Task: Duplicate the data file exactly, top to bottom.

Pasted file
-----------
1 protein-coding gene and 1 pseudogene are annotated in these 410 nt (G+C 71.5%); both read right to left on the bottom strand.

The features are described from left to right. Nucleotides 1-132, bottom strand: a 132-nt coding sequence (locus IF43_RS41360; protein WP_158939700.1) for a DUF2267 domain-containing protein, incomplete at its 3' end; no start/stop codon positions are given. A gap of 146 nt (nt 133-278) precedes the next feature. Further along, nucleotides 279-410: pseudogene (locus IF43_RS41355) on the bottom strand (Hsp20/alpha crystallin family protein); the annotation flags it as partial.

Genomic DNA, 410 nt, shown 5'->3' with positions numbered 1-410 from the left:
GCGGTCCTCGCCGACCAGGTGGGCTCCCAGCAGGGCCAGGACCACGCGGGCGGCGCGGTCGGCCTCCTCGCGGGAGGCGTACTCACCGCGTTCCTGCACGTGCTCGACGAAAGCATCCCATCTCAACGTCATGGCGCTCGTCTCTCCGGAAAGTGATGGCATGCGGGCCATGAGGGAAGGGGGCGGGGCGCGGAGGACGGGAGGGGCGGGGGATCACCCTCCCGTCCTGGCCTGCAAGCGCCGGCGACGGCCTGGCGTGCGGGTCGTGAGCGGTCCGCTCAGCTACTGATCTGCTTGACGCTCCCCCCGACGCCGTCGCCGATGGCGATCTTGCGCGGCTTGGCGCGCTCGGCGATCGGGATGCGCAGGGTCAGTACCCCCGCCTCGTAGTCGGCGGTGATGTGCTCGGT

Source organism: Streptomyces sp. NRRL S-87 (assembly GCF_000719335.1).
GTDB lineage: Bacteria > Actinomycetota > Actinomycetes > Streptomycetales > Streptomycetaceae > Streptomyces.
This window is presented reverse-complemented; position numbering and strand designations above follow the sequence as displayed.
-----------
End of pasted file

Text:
1 protein-coding gene and 1 pseudogene are annotated in these 410 nt (G+C 71.5%); both read right to left on the bottom strand.

The features are described from left to right. Nucleotides 1-132, bottom strand: a 132-nt coding sequence (locus IF43_RS41360; protein WP_158939700.1) for a DUF2267 domain-containing protein, incomplete at its 3' end; no start/stop codon positions are given. A gap of 146 nt (nt 133-278) precedes the next feature. Further along, nucleotides 279-410: pseudogene (locus IF43_RS41355) on the bottom strand (Hsp20/alpha crystallin family protein); the annotation flags it as partial.

Genomic DNA, 410 nt, shown 5'->3' with positions numbered 1-410 from the left:
GCGGTCCTCGCCGACCAGGTGGGCTCCCAGCAGGGCCAGGACCACGCGGGCGGCGCGGTCGGCCTCCTCGCGGGAGGCGTACTCACCGCGTTCCTGCACGTGCTCGACGAAAGCATCCCATCTCAACGTCATGGCGCTCGTCTCTCCGGAAAGTGATGGCATGCGGGCCATGAGGGAAGGGGGCGGGGCGCGGAGGACGGGAGGGGCGGGGGATCACCCTCCCGTCCTGGCCTGCAAGCGCCGGCGACGGCCTGGCGTGCGGGTCGTGAGCGGTCCGCTCAGCTACTGATCTGCTTGACGCTCCCCCCGACGCCGTCGCCGATGGCGATCTTGCGCGGCTTGGCGCGCTCGGCGATCGGGATGCGCAGGGTCAGTACCCCCGCCTCGTAGTCGGCGGTGATGTGCTCGGT

Source organism: Streptomyces sp. NRRL S-87 (assembly GCF_000719335.1).
GTDB lineage: Bacteria > Actinomycetota > Actinomycetes > Streptomycetales > Streptomycetaceae > Streptomyces.
This window is presented reverse-complemented; position numbering and strand designations above follow the sequence as displayed.